Craig Hodges—a Chicago native—played in the NBA for 10 seasons, in which he led the league in three-point shooting percentage three times. He won two NBA championships with the Chicago Bulls in 1991 and 1992, and is a three-time Three Point Contest champion at All-Star weekend.
The Bulls were invited to the White House following their first championship. During the visit, Hodges, who dressed in a dashiki for the event to draw attention to his African heritage, gave a handwritten letter to George H.W. Bush. The letter urged the president to do more to fight racism and economic inequality in the United States. Hodges’s decision to speak truth to power at the White House ranks among the most significant political acts by a professional athlete in sports history.
Following the visit to the White House, Hodges regularly called on his fellow athletes—as he did with Michael Jordan in The New York Times in the wake of the Rodney King beatings—to speak out on racism and poverty. He is nearly finished writing his memoir, which is expected to be released in the fall of 2016.
Dave Zirin: Last week the Chicago police department was forced to release a dashcam video of police officer Jason Van Dyke shooting 17-year-old Laquan McDonald 16 times as the teen attempted to flee. On December 7, the US Department of Justice announced it will open a wide-ranging civil-rights investigation into the Chicago Police Department after examining police reports from the officers on the scene that conflict with that video.
What is your reaction to Mayor Rahm Emanuel, Superintendent Garry McCarthy and State’s Attorney Anitia Alvarez decision to sit on the tape for 400 days?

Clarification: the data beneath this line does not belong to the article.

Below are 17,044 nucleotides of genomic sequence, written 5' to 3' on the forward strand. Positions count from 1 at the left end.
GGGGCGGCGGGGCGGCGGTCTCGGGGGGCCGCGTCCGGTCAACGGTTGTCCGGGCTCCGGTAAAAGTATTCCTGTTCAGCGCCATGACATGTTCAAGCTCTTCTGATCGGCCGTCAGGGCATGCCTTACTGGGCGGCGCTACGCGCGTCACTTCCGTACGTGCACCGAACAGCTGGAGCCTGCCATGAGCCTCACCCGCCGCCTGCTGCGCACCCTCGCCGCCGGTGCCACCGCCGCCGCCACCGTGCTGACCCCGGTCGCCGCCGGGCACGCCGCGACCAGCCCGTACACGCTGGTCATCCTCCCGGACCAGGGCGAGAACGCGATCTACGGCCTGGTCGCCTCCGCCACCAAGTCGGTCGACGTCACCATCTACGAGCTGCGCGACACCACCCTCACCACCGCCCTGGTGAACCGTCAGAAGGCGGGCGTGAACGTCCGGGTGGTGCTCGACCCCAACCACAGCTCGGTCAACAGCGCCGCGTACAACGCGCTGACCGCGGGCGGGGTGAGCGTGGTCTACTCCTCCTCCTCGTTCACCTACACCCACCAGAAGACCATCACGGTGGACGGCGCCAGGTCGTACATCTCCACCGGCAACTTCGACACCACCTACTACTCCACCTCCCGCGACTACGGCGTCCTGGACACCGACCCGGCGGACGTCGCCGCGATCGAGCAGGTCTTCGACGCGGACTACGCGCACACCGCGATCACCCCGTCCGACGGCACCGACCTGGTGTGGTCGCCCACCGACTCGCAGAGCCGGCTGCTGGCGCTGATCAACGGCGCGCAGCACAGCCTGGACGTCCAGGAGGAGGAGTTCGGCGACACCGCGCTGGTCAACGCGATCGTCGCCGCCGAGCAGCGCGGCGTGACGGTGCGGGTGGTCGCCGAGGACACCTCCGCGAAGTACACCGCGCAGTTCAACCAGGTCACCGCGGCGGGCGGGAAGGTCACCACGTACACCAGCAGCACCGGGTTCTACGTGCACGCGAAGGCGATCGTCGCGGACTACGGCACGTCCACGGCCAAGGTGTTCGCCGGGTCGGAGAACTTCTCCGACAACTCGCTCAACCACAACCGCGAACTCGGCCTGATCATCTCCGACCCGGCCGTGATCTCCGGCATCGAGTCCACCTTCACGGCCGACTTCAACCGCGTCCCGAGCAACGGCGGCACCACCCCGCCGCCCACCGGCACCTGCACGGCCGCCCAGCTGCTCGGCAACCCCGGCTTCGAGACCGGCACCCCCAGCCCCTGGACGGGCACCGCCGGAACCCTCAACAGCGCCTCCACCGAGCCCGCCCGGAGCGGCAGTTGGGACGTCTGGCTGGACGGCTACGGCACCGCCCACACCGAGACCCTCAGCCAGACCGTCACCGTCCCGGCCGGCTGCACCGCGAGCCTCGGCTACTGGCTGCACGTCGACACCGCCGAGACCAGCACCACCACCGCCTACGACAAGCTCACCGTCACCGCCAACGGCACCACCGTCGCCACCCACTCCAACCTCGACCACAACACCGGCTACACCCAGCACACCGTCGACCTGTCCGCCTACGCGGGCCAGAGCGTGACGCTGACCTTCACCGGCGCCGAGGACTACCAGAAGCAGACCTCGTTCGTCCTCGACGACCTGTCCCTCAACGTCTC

Craig Hodges: This is a clear miscarriage of justice and is emblematic of how corrupt our system is, regardless of who is in office, Democrat or Republican. It also shows that we can’t trust the police to police themselves. If it wasn’t for the work of a tenacious reporter and, more importantly, the effort of the Black Lives Matter movement, we would have never seen this tape. Black Lives Matter has cast a bright light on police violence and corruption here in Chicago and across the nation. The violence committed by the police on people of color is not a new thing in this country. Unfortunately, it took a large movement, a riot in Baltimore, and an endless number of YouTube videos to give it the attention it deserves. I’m inspired by this movement. I am looking forward to seeing it to grow and develop.
DZ: Emmanuel has called for calm and healing since the tape was released. In light of the fact that he and his former police superintendent, Garry McCarthy, tried to bury the Van Dyke tape, do you think he’s in a position to ask anything of the black community at this point?